Aleister Crowley - Duty (42.0 Kb)
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A note on the chief rules of practical conduct to be observed by those who accept the Law of Thelema."Do what thou wilt shall be the whole of the Law.""There is no law beyond Do what thou wilt.""...thou hast no right but to do thy will. Do that and no other shall say nay. For pure will, unassuaged of purpose, delivered from the lust of result, is every way perfect.""Love is the law, love under will.""Every man and every woman is a star."Explore the Nature and Powers of your own Being. This includes everything which is, or ca... More >>>
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A note on the chief rules of practical conduct to be observed by those who accept the Law of Thelema.
"Do what thou wilt shall be the whole of the Law."
"There is no law beyond Do what thou wilt."
"...thou hast no right but to do thy will. Do that and no other shall say nay. For pure will, unassuaged of purpose, delivered from the lust of result, is every way perfect."
"Love is the law, love under will."
"Every man and every woman is a star."
Explore the Nature and Powers of your own Being. This includes everything which is, or can be for you: and you must accept everything exactly as it is in itself, as one of the factors which go to make up your True Self. This True Self thus ultimately includes all things soever: its discovery is Initiation (the travelling inwards) and as its Nature is to move continually, it must be understood not as static, but as dynamic, not as a Noun but as a Verb.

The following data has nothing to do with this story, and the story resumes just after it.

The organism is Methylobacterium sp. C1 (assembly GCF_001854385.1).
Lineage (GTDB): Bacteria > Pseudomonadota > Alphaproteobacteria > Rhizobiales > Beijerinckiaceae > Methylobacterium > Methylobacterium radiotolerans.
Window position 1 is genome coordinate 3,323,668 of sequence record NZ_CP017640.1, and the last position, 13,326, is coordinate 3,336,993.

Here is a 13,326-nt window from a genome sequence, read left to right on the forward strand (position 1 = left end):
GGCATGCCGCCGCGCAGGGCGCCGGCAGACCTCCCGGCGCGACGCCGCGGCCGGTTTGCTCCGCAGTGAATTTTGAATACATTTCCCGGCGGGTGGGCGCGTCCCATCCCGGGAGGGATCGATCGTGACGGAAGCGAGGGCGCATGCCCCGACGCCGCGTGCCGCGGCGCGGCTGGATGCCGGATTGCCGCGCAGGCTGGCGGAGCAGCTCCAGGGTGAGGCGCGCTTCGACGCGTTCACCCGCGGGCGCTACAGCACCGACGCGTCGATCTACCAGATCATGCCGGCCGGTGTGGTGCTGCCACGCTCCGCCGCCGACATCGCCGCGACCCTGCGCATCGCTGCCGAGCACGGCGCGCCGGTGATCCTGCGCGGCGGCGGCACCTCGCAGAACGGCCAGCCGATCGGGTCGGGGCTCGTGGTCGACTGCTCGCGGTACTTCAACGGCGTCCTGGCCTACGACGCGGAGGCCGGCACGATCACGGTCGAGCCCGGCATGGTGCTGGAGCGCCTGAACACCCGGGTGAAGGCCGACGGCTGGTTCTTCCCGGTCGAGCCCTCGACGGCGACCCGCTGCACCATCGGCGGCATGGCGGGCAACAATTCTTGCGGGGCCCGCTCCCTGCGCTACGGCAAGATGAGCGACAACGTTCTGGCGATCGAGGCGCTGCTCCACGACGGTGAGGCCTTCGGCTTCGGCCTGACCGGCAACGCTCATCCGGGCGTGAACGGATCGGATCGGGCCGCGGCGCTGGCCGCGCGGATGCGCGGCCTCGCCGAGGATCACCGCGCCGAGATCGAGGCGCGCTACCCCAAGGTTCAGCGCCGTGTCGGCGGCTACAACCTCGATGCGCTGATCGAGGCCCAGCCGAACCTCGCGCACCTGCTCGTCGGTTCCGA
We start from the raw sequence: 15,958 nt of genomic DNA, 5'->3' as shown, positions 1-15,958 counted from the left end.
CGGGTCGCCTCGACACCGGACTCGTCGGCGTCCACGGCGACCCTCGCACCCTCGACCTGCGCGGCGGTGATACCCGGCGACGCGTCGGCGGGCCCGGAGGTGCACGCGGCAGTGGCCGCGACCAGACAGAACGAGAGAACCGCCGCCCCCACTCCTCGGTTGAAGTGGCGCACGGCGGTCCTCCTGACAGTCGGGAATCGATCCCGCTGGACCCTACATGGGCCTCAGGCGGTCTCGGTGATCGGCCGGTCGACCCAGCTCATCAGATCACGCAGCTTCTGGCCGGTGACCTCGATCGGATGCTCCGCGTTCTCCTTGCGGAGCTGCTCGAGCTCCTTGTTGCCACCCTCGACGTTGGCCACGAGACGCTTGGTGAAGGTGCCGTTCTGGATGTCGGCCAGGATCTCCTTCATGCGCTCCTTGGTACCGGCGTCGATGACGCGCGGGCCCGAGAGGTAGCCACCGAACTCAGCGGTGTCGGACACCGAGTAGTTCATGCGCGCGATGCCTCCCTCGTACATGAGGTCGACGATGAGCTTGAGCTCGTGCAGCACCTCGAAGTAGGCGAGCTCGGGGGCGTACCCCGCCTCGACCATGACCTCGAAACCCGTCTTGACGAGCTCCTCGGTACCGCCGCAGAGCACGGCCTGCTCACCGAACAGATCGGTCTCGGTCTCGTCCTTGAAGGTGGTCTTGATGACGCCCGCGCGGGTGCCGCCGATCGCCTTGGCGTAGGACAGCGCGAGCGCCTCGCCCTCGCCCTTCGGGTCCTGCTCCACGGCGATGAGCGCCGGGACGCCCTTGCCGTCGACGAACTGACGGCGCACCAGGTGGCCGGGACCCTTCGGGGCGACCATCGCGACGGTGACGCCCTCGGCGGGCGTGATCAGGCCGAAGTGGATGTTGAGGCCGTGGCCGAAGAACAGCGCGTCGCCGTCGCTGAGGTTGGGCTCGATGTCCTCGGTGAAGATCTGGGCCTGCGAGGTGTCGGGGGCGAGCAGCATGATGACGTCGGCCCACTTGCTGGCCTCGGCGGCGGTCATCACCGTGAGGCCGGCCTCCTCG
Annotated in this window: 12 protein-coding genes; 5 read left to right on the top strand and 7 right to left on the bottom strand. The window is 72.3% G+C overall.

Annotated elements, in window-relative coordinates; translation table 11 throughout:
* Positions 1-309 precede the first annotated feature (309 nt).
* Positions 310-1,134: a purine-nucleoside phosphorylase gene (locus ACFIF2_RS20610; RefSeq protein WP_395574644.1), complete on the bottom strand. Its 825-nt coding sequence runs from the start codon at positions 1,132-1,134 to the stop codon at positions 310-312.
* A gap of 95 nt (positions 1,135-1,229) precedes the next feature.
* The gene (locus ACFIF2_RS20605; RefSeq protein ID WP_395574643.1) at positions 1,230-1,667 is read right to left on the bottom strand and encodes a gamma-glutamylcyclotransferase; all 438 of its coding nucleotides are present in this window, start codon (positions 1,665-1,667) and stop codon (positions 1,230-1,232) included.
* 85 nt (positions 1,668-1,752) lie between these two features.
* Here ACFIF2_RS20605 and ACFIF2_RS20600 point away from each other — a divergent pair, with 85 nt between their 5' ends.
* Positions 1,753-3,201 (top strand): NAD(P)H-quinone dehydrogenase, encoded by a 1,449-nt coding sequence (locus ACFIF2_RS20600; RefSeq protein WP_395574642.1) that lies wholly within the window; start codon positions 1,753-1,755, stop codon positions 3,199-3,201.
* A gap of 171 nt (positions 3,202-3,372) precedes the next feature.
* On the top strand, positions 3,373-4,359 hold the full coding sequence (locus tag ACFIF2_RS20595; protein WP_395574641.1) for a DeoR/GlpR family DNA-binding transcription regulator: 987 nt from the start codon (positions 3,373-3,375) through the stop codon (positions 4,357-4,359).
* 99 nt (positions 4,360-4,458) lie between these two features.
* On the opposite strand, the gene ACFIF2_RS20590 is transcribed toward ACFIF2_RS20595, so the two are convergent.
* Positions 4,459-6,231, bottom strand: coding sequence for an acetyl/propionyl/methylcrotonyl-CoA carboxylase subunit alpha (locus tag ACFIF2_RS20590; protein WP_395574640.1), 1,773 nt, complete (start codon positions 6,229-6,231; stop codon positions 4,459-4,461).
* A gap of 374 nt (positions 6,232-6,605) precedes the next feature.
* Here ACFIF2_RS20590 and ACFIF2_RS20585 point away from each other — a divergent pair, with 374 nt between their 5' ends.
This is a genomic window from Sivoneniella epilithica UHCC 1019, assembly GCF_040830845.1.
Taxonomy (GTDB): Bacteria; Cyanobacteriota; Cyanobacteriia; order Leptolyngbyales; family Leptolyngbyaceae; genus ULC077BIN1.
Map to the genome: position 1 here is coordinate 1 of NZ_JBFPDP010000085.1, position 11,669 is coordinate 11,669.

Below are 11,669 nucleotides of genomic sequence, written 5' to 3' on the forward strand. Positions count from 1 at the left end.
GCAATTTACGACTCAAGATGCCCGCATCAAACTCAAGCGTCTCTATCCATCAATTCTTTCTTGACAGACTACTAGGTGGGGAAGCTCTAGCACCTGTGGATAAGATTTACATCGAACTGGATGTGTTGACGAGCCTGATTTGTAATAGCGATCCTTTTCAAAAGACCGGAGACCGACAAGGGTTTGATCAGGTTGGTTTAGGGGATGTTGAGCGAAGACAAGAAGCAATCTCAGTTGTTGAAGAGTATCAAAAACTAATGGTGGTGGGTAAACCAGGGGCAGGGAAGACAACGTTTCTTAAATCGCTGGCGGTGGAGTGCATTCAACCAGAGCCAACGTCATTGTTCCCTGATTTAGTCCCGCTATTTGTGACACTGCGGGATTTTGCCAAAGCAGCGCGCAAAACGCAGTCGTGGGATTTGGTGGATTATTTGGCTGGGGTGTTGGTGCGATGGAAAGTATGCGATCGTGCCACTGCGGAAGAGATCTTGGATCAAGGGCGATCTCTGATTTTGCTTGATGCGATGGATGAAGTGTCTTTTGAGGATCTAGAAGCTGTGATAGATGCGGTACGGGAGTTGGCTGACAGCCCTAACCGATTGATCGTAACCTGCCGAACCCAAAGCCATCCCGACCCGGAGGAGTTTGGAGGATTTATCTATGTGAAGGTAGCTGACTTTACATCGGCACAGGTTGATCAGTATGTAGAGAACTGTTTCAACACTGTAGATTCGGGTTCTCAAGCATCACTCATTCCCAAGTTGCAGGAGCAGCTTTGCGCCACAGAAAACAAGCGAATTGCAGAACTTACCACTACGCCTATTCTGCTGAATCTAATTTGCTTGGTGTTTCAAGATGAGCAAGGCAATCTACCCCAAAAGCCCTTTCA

Aleister Crowley, born Edward Alexander Crowley, (12 October 1875 - 1 December 1947) was an English occultist, prolific writer and poet, mystic, astrologer, drug experimenter, hedonist, aficionado of chess and mountain climbing, sexual revolutionary and social critic. He is perhaps best known today for his occult writings, especially The Book of the Law, the central sacred text of Thelema. Crowley was also an influential member in several occult organizations, including the Golden Dawn, the Argenteum Astrum, and Ordo Templi Orientis (O.T.O.). Crowley gained much notoriety during his lifetime, and was famously dubbed "The Wickedest Man In the World."
Aleister Crowley founded the religion of Thelema, which became adopted by the Ordo Templis Orientis (O.T.O.) as well as the magical order Argenteum Astrum, the Order of the Silver Star. He was also a highly controversial member of the Hermetic Order of the Golden Dawn, where he was known by the magical name of Frater Perdurabo.
Crowley's lifestyle was absolutely shocking in the era in which he lived. Besides his interest in the occult, he was sexually promiscuous with both genders (at a time when homosexuality was still illegal in Britain), frequented prostitutes, was vocally defiant against Christianity and Victorian and post-Victorian prudishness toward sexual subjects, and was a drug addict.
While Crowley detested Christianity, he considered himself an immensely religious and spiritual person. His writings record incidents of experiencing deity, and Thelemites consider him to be a prophet. In 1904, he encountered a being known as Aiwass, described as a "minister" to Horus, the central deity in Thelema, and as a Holy Guardian Angel. Aiwass dictated the Book of the Law, which Crowley wrote down and published, becoming the central Thelemic text.
Crowley's beliefs included pursuing the Great Work, which included gaining self-knowledge and uniting with the larger universe. He also encouraged seeking out one's ultimate destiny or purpose, commonly referred to as one's True Will.